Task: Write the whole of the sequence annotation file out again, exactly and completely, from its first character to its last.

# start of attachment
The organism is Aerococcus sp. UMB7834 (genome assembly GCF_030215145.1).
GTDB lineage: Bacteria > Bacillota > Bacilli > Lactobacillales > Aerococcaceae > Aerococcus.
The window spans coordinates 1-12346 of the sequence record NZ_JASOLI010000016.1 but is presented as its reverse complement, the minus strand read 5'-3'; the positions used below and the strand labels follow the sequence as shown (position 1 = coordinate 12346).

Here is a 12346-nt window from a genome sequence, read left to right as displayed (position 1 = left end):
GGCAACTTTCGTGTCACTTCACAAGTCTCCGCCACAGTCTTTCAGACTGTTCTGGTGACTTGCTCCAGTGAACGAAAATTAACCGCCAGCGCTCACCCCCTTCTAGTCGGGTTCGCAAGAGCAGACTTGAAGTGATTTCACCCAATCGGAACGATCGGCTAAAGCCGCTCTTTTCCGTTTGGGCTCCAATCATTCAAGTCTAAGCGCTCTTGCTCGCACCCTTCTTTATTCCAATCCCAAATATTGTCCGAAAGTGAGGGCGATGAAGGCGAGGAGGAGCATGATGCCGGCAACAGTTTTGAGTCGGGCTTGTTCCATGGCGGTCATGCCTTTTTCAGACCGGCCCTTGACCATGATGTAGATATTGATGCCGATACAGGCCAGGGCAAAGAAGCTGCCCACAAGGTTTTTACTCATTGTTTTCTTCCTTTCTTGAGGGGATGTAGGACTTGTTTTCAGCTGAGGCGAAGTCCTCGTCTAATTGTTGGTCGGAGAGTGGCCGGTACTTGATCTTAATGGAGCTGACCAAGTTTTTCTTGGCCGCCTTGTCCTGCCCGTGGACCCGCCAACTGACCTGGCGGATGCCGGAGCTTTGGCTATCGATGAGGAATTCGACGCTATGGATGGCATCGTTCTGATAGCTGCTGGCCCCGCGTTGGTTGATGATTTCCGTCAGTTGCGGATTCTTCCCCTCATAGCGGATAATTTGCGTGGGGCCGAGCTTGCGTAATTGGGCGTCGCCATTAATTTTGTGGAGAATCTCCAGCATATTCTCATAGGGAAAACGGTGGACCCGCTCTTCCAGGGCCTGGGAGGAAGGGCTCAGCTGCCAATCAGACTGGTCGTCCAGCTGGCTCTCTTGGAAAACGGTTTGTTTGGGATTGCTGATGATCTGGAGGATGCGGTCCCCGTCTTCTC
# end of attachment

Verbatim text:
The organism is Aerococcus sp. UMB7834 (genome assembly GCF_030215145.1).
GTDB lineage: Bacteria > Bacillota > Bacilli > Lactobacillales > Aerococcaceae > Aerococcus.
The window spans coordinates 1-12346 of the sequence record NZ_JASOLI010000016.1 but is presented as its reverse complement, the minus strand read 5'-3'; the positions used below and the strand labels follow the sequence as shown (position 1 = coordinate 12346).

Here is a 12346-nt window from a genome sequence, read left to right as displayed (position 1 = left end):
GGCAACTTTCGTGTCACTTCACAAGTCTCCGCCACAGTCTTTCAGACTGTTCTGGTGACTTGCTCCAGTGAACGAAAATTAACCGCCAGCGCTCACCCCCTTCTAGTCGGGTTCGCAAGAGCAGACTTGAAGTGATTTCACCCAATCGGAACGATCGGCTAAAGCCGCTCTTTTCCGTTTGGGCTCCAATCATTCAAGTCTAAGCGCTCTTGCTCGCACCCTTCTTTATTCCAATCCCAAATATTGTCCGAAAGTGAGGGCGATGAAGGCGAGGAGGAGCATGATGCCGGCAACAGTTTTGAGTCGGGCTTGTTCCATGGCGGTCATGCCTTTTTCAGACCGGCCCTTGACCATGATGTAGATATTGATGCCGATACAGGCCAGGGCAAAGAAGCTGCCCACAAGGTTTTTACTCATTGTTTTCTTCCTTTCTTGAGGGGATGTAGGACTTGTTTTCAGCTGAGGCGAAGTCCTCGTCTAATTGTTGGTCGGAGAGTGGCCGGTACTTGATCTTAATGGAGCTGACCAAGTTTTTCTTGGCCGCCTTGTCCTGCCCGTGGACCCGCCAACTGACCTGGCGGATGCCGGAGCTTTGGCTATCGATGAGGAATTCGACGCTATGGATGGCATCGTTCTGATAGCTGCTGGCCCCGCGTTGGTTGATGATTTCCGTCAGTTGCGGATTCTTCCCCTCATAGCGGATAATTTGCGTGGGGCCGAGCTTGCGTAATTGGGCGTCGCCATTAATTTTGTGGAGAATCTCCAGCATATTCTCATAGGGAAAACGGTGGACCCGCTCTTCCAGGGCCTGGGAGGAAGGGCTCAGCTGCCAATCAGACTGGTCGTCCAGCTGGCTCTCTTGGAAAACGGTTTGTTTGGGATTGCTGATGATCTGGAGGATGCGGTCCCCGTCTTCTC